Let It Flow
The 12 drinks of Christmas: Delicious libations for boozy holiday entertaining
I love the traditions of the holidays. The Trail of Lights, the decadent treats, spending time with family around the Christmas tree, sitting on Santa’s lap, and sometimes even Christmas carols.
But not all Christmas carols. The indomitable repetition of that seemingly endless cumulative carol “The 12 Days of Christmas” is as maddening as it is catchy. It may draw on your nostalgic heartstrings, convincing you to sing along the first time you hear it each season, but after that …
Back in 1982, the Canadian comedy couple Bob and Doug McKenzie created a fantastic parody of the "12 Days of Christmas" that gleefully declares, “On the first day of Christmas my true love gave to me, beer.” To honor that sentiment, here are 12 festive drinks to have at home or a party to help you start new holiday traditions.
1. Beer is the right thing to have on the first day of Christmas in a nod to Bob and Doug. A good choice is Rahr & Sons Winter Warmer, a dark English-style ale with dried fruit and chocolate flavors. These guys in Fort Worth know how to make a solid brew. It’s great on its own and pairs incredibly well with gingerbread.
2. The second day calls for a delicious holiday twist on a classic cocktail, a perfect way to prep your appetite for a big holiday meal. The boozy Cynar Manhattan made with double-proof Cynar 70 is one of the best tasting versions of a Manhattan you’ll ever have. The newly introduced big brother of Cynar has the same balance of bitter and sweet flavors with festive hints of spice and herbs.
- 2 ounces rye whiskey or bourbon with high rye content
- 1 ounce Cynar 70
- 2 dashes Angostura bitters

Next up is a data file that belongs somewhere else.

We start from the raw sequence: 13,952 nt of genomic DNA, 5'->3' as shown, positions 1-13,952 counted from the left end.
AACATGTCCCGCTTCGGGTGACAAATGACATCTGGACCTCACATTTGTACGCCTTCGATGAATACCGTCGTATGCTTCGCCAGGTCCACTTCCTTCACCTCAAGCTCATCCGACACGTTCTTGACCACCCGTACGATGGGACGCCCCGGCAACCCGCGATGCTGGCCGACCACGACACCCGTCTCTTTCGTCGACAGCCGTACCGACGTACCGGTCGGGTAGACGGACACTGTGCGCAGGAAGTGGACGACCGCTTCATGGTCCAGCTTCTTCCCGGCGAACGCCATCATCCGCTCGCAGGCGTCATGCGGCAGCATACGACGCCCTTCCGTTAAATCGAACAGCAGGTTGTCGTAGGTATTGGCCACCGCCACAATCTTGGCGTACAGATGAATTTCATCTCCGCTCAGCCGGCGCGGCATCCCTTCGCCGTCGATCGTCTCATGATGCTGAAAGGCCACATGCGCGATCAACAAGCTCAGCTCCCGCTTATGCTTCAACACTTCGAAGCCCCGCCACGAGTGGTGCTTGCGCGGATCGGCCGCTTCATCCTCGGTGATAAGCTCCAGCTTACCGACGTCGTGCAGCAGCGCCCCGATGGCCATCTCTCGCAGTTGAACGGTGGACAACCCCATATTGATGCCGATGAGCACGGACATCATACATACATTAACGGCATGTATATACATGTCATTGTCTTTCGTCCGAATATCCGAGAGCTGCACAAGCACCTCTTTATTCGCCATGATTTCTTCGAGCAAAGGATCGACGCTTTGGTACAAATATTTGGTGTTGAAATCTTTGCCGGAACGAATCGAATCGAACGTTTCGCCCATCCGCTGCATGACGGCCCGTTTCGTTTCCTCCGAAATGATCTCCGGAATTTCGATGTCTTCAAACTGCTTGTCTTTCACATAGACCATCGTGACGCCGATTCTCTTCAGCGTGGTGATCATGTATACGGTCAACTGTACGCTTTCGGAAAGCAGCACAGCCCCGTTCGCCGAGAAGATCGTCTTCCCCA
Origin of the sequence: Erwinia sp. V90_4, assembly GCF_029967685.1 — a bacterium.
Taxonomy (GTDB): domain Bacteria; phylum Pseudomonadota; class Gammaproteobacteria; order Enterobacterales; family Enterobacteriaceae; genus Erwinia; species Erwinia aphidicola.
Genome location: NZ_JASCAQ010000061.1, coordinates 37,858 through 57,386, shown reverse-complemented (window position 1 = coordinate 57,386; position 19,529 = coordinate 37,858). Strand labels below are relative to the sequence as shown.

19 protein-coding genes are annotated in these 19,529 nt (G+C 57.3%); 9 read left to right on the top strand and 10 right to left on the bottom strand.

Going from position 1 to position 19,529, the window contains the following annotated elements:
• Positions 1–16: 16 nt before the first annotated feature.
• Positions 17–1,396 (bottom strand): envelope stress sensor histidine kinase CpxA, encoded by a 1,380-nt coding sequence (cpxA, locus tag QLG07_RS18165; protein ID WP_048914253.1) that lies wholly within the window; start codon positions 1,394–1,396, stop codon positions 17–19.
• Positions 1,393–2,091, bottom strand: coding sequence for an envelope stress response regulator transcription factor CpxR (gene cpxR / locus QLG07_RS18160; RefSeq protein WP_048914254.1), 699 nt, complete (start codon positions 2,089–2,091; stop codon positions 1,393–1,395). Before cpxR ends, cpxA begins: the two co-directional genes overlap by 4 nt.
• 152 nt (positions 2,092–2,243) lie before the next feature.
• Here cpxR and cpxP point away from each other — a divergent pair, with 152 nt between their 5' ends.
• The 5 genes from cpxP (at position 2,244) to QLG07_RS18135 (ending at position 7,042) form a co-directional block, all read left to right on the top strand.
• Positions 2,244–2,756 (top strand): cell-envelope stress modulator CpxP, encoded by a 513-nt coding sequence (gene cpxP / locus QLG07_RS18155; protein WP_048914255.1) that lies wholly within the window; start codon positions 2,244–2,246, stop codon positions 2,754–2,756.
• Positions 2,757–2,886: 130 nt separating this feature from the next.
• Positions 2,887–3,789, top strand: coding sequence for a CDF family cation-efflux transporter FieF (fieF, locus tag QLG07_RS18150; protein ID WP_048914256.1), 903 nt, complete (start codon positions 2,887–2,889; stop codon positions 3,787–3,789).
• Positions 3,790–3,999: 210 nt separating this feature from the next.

Stir the ingredients with ice and strain into a coupe or martini glass. Garnish with maraschino cherries.
3. The third day deserves a classic wine to celebrate the holidays: a stout cabernet sauvignon. Cabernet is a bear skin rug in front of the fire. To really wow your holiday guests, grab the 2012 Rodney Strong Alexander’s Crown cabernet sauvignon single vineyard, a Sonoma County beauty bursting with the lovely smell of plum and chocolate and powerful blackberry, black cherry, licorice, and dark chocolate flavors with a bit of cedar lingering on the finish. Whether you serve this with a sumptuous beef Wellington or on its own, it’s sure to dazzle for $75. Another choice is the 2012 Experience Napa Valley cabernet with viscous flavors of spiced black currant, jammy plum, and dried strawberry. It’s great with rib roast for $27.
The third day calls for a third wine. An easygoing and unpretentious choice for the neighborhood party is 2013 Sterling Vintner's Collection cabernet sauvignon. This Central Coast cab packs in a load of blackberry, ripe blueberry, dark chocolate, and vanilla flavors with a sprinkle of baking spice. Pick it up for $15.
4. The fourth day warrants a lush wine. Merlot is the Snuggie of the wine world: soft, cuddly, and oh so comforting. An incredibly elegant merlot for the holidays is the 2012 Matanzas Creek Winery Jackson Park Vineyard merlot. This Sonoma County vineyard is planted with the same grapes as one of the most famous Bordeaux wineries, Petrus. It’s velvety smooth with plum, blueberry, and boysenberry jam flavors and a bitter-sweet chocolate finish. The Matanzas Creek merlot goes incredibly well with roasted duck and sells for $60.